Local MP Elizabeth May says the public has a right to know the identity of the company that plans to operate the massive warehouse proposed for Sidney on airport lands but residents who want to stop the project would probably have to go through the courts. (Black Press Media File)

Local MP Elizabeth May says the public has a right to know the identity of the company that plans to operate the massive warehouse proposed for Sidney on airport lands but residents who want to stop the project would probably have to go through the courts. (Black Press Media File)

MP Elizabeth May says public has right to know identity of Sidney warehouse operator

Residents wanting to stop the project would probably have to go through the courts, said May

Local MP Elizabeth May says it is imperative for the public to know the identity of the company that plans to operate a massive warehouse in Sidney on airport land as an important deadline for public feedback approaches.

“We certainly need to know who is going to be responsible for operating this distribution centre,” she said.

York Reality, the company planning to build the facility, has so far refused to disclose the identity of the “last-mile distribution company” that plans to lease the building, prompting speculations about the possible arrival of retail giant Amazon on the Saanich Peninsula.

“Quality of life and the quality of beautiful Sidney-by-the-Sea has something to do as well as with the small-business feel of the place and the ethical conduct of the companies within our community,” she said. “If it was Amazon, reputationally there would be concern. It could also be Purolator, which is part of Canada Post. There will be very different questions (depending on the nature of the company).”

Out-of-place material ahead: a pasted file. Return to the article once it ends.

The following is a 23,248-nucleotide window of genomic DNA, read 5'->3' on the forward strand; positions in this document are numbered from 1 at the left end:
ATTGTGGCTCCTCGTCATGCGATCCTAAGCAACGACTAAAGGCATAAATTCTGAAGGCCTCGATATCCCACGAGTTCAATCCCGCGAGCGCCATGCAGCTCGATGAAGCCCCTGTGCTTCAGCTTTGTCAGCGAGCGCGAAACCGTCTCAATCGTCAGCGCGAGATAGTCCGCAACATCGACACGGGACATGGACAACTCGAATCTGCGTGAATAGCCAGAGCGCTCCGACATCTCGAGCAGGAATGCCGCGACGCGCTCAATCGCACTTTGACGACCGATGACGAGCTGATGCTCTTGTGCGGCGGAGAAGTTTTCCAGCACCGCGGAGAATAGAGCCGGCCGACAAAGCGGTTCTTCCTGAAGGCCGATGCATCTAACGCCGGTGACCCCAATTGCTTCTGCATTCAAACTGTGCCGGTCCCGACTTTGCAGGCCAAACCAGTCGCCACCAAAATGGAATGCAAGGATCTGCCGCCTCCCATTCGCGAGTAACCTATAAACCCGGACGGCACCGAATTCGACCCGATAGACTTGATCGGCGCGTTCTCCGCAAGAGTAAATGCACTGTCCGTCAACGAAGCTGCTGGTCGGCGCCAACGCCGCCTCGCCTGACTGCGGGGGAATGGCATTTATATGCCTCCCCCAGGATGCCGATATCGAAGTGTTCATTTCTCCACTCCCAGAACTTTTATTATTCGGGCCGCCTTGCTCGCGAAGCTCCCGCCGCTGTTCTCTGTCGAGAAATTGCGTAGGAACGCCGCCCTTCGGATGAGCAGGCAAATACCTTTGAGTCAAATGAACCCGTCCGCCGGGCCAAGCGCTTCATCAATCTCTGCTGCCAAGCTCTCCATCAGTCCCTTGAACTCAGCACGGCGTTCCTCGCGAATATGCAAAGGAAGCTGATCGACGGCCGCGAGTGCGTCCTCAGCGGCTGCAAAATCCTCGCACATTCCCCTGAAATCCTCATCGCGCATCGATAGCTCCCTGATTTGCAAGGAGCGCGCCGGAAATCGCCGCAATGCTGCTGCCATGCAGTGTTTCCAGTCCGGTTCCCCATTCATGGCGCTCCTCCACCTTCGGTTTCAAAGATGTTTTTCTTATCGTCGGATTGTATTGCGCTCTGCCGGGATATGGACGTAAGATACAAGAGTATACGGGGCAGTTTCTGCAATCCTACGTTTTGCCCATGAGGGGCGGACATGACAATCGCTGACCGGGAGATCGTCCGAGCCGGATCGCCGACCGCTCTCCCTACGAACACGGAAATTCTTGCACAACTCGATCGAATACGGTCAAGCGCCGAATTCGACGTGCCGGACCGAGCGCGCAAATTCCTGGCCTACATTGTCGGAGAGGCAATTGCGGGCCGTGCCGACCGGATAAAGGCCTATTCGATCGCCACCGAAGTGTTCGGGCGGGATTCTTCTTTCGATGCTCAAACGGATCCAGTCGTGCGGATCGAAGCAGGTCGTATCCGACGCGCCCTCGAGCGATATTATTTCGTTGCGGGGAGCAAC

May made these comments as her constituency office as well as the Town of Sidney continues to receive input on the project. The building has the equivalent gross area of more than six soccer fields and its proposed height (22.76 metres) would make it almost as tall as the Sidney Pier Hotel (22.85 metres). VAA and the developer are also receiving feedback at yorkproject@victoriaairport.com.

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The building with an estimated value in excess of $50 million lies within Sidney’s municipal boundaries but on land under the control of the Victoria Airport Authority. It — not the municipality — can approve or deny the project and officials have signalled their go-ahead. This said, residents can submit their feedback through the Town of Sidney, which has until May 11 to submit its comments under a referral process. The project will be back before councillors on May 10 and a number of groups have already positioned themselves. Supporters include the Saanich Peninsula Chamber of Commerce, with outright opposition coming from the WSANEC Leadership Council Society. Other voices such as the Sidney Community Association and Save Our Sidney (SOS) have expressed concern about the project’s impact on traffic and nearby neighbours.